How our Transgender Program has Innovated in the wake of COVID

The history of Pride is a complex and layered history, one with many starting points, but a famous origin point often cited is that of the Stonewall Uprising, which centered a Black transgender woman, Marsha P. Johnson. At Boston Health Care for the Homeless Program, we have been diligent about ensuring that our high-quality care is accessible to all people, including members of the LGBTQIA+ community who are overrepresented among the population experiencing homelessness.

In 2008, after conducting a community needs assessment which indicated strong support for this effort, we started our Transgender Program, under the tutelage of BHCHP nurse Pam Klein. The program serves transgender people who need primary care, urgent care, mental health care, crisis intervention, HIV counseling and testing, case management, a weekly support group (open to anyone who is transgender-identified even if they are not our primary care patient), and connection to legal services.

With the continued global health crisis induced by the spread of the COVID-19 pandemic, health care has looked a little different. We spoke to Pam Klein recently about the ways the support group has had to be nimble during this period of physical distancing and of the innovation in our program. For example, Chastity Bowick, one of Pam’s colleagues and a strong advocate for the transgender community, coordinated with About Fresh to donate 30 boxes of fresh fruit and vegetables biweekly, specifically for transgender people. “They prepare the boxes , and then we pick them up and distribute them to patients we know who can’t afford or access fresh food right now.”

As for the support group: “We went virtual” she says. Pam says that the support group, like most things in this new normal, has had its ups and downs - moments of success and moments of growth. “We’ve had some folks who haven’t been attending in person be able to attend, so that’s been good. The technical difficulties have been hard for some people, but I think it’s essential that we’ve been able to offer it.”

Pam says that forming the group has spurred the creation of a private online space for patients, where the support group facilitators will post post information that they used to only distribute in person. So information about online events, relevant media, and other things will be available to all of our Transgender Team patients and support group members. “People will have to be invited into the space, of course,” she says, “but I don’t think we would have ever thought of it if we hadn’t been innovating in other ways to get people together while we all have to be apart.”

The online space of the support group provides a different kind of intimacy. For housed patients, it provides a platform for them to share their living space with their peers. Pam says that, for patients, being in their own spaces has actually made some people more comfortable. “There’s something about being in your own environment that allows people to be more vulnerable,” she says. People are a little more relaxed and enjoy the feeling of being able to invite others into their space. For those who are not housed, it can be challenging to find a private spot to log in but some patients have figured out how to manage it.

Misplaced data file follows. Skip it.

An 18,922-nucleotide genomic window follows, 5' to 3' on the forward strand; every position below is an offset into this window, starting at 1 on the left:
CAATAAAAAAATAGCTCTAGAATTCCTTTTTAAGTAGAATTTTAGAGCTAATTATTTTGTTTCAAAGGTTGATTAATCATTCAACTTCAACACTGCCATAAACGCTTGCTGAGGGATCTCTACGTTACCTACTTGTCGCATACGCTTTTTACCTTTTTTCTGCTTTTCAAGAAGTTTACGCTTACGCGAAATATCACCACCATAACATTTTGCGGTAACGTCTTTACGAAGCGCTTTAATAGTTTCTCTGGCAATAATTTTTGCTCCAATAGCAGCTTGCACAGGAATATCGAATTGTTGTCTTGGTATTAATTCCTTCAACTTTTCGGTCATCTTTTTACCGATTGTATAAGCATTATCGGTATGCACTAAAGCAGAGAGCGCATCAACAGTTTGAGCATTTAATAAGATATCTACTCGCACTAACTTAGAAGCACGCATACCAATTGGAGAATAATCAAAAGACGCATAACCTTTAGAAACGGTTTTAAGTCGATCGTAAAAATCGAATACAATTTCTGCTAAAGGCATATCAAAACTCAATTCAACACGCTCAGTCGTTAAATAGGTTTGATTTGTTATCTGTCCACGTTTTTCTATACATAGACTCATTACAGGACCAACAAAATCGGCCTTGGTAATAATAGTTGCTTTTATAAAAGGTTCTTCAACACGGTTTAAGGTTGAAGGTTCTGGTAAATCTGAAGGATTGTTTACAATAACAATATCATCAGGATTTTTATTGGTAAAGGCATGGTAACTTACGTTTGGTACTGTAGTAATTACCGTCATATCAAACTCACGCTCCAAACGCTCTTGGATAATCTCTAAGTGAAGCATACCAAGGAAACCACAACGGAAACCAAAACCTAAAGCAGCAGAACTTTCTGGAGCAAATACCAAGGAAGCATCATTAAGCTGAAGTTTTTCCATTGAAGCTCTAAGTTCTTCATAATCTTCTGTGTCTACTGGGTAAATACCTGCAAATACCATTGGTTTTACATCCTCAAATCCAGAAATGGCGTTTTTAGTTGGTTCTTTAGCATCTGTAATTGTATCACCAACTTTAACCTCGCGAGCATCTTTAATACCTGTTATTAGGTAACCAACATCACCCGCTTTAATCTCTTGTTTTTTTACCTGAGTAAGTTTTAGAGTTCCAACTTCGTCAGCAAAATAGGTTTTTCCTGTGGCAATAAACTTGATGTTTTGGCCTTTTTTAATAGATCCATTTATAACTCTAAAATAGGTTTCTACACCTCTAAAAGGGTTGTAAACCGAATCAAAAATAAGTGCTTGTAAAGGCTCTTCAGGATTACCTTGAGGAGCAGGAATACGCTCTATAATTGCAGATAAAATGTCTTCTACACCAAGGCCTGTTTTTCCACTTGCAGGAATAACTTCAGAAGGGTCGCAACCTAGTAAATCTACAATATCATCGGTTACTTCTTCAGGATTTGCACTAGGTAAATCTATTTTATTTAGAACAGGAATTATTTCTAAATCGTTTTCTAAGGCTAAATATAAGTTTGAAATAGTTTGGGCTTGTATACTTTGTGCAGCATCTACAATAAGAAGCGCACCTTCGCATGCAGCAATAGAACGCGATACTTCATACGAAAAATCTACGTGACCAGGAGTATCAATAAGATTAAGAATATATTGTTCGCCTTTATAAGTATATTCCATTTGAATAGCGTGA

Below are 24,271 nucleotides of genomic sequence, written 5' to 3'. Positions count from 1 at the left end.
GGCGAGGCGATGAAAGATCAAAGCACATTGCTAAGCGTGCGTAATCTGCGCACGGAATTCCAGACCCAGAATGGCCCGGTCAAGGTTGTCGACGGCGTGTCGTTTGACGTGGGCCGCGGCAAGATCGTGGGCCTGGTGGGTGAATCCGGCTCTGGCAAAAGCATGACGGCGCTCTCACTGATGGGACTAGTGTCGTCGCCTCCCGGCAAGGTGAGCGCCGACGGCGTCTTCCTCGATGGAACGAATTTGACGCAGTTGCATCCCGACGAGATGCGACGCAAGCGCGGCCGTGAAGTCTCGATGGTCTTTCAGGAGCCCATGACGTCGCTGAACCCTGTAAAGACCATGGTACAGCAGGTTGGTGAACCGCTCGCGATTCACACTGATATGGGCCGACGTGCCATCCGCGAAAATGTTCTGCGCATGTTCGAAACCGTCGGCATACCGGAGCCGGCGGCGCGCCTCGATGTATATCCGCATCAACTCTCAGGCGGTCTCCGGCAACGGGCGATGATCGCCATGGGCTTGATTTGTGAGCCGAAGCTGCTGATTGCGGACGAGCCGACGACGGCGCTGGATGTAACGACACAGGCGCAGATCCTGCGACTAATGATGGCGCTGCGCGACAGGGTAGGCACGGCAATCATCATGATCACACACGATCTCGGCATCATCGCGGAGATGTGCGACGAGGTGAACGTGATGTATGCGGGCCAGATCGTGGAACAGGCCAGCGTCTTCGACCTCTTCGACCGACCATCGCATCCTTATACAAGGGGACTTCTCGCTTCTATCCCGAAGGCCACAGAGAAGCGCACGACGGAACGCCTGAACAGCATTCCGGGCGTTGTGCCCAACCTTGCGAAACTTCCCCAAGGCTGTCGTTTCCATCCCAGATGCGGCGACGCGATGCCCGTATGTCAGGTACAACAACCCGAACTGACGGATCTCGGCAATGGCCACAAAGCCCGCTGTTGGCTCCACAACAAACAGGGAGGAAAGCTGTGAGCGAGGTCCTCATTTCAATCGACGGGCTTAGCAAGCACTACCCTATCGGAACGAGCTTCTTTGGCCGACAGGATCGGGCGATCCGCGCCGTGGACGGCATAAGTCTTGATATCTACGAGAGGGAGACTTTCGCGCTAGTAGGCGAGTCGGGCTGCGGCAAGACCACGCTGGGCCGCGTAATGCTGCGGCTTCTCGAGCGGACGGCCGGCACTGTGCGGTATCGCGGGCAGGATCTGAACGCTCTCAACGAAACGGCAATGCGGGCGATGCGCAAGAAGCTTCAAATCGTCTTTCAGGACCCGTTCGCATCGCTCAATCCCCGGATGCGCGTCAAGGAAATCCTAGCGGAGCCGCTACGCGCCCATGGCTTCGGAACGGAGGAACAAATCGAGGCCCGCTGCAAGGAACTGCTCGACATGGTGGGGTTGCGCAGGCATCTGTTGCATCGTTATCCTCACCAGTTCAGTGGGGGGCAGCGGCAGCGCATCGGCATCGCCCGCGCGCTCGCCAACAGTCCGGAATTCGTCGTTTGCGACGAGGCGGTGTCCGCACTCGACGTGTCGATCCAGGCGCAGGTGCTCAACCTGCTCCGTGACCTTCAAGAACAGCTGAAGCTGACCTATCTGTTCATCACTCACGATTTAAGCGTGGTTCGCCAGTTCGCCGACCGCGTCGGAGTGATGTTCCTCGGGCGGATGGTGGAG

Telehealth visits have also been a positive innovation during this time as has medication delivery from the pharmacy. “That’s been huge,” says Pam, “Transgender patients don’t always like taking public transit, where they can be abused or harassed or worse. They’re always steeling themselves for ridicule, so being able to get care via video and not have to come to the pharmacy for medications has actually been mood-lifting for some, and it’s something we want to continue to do, even after the worst of the pandemic ends.”

When asked about the need for the transgender support group, passion creeps into Pam’s voice, “People enjoy a space where they feel completely at ease and accepted and know that nobody is judging them or looking askance. They feel comfortable and safe and supported and they deserve to feel that way. Until society is completely void of all judgment and unkindness, until there’s no more stigma/discrimination, I think that space is going to be important. Even if all that discrimination went away tomorrow, for older folks who have a whole lifetime behind them of poor treatment and trauma, I think they would still need this kind of support. For the next generation, there may not be as much of a need for it, but we will continue to have this space for as long as there is discrimination.”

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